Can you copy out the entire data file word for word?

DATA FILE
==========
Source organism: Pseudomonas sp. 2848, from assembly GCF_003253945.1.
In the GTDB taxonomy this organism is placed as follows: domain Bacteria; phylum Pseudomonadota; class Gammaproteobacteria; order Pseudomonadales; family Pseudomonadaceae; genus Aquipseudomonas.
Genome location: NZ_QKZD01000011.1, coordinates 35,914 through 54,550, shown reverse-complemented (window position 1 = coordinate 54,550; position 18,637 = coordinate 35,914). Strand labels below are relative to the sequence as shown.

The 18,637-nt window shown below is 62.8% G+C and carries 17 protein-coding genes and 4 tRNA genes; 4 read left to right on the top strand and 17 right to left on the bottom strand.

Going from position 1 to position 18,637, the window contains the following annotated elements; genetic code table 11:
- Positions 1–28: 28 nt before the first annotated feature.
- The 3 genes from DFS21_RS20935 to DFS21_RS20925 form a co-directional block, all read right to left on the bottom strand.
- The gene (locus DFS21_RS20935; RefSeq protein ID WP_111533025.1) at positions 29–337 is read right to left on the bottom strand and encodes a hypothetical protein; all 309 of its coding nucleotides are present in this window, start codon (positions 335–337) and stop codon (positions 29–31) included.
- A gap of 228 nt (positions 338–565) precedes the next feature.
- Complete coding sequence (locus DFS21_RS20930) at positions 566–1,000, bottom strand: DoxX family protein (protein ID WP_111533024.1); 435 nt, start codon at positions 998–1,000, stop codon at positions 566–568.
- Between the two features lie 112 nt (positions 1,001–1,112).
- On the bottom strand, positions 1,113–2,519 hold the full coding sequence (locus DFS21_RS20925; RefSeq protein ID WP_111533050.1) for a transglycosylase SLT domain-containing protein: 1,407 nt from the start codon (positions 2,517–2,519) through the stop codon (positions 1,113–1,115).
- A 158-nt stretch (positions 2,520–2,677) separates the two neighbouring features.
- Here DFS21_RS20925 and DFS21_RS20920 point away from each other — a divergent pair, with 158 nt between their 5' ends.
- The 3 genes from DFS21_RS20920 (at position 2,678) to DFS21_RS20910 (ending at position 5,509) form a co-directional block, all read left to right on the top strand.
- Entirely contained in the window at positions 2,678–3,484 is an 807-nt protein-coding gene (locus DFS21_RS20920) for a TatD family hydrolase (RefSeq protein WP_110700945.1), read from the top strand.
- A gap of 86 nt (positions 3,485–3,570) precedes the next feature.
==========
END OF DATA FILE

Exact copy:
Source organism: Pseudomonas sp. 2848, from assembly GCF_003253945.1.
In the GTDB taxonomy this organism is placed as follows: domain Bacteria; phylum Pseudomonadota; class Gammaproteobacteria; order Pseudomonadales; family Pseudomonadaceae; genus Aquipseudomonas.
Genome location: NZ_QKZD01000011.1, coordinates 35,914 through 54,550, shown reverse-complemented (window position 1 = coordinate 54,550; position 18,637 = coordinate 35,914). Strand labels below are relative to the sequence as shown.

The 18,637-nt window shown below is 62.8% G+C and carries 17 protein-coding genes and 4 tRNA genes; 4 read left to right on the top strand and 17 right to left on the bottom strand.

Going from position 1 to position 18,637, the window contains the following annotated elements; genetic code table 11:
- Positions 1–28: 28 nt before the first annotated feature.
- The 3 genes from DFS21_RS20935 to DFS21_RS20925 form a co-directional block, all read right to left on the bottom strand.
- The gene (locus DFS21_RS20935; RefSeq protein ID WP_111533025.1) at positions 29–337 is read right to left on the bottom strand and encodes a hypothetical protein; all 309 of its coding nucleotides are present in this window, start codon (positions 335–337) and stop codon (positions 29–31) included.
- A gap of 228 nt (positions 338–565) precedes the next feature.
- Complete coding sequence (locus DFS21_RS20930) at positions 566–1,000, bottom strand: DoxX family protein (protein ID WP_111533024.1); 435 nt, start codon at positions 998–1,000, stop codon at positions 566–568.
- Between the two features lie 112 nt (positions 1,001–1,112).
- On the bottom strand, positions 1,113–2,519 hold the full coding sequence (locus DFS21_RS20925; RefSeq protein ID WP_111533050.1) for a transglycosylase SLT domain-containing protein: 1,407 nt from the start codon (positions 2,517–2,519) through the stop codon (positions 1,113–1,115).
- A 158-nt stretch (positions 2,520–2,677) separates the two neighbouring features.
- Here DFS21_RS20925 and DFS21_RS20920 point away from each other — a divergent pair, with 158 nt between their 5' ends.
- The 3 genes from DFS21_RS20920 (at position 2,678) to DFS21_RS20910 (ending at position 5,509) form a co-directional block, all read left to right on the top strand.
- Entirely contained in the window at positions 2,678–3,484 is an 807-nt protein-coding gene (locus DFS21_RS20920) for a TatD family hydrolase (RefSeq protein WP_110700945.1), read from the top strand.
- A gap of 86 nt (positions 3,485–3,570) precedes the next feature.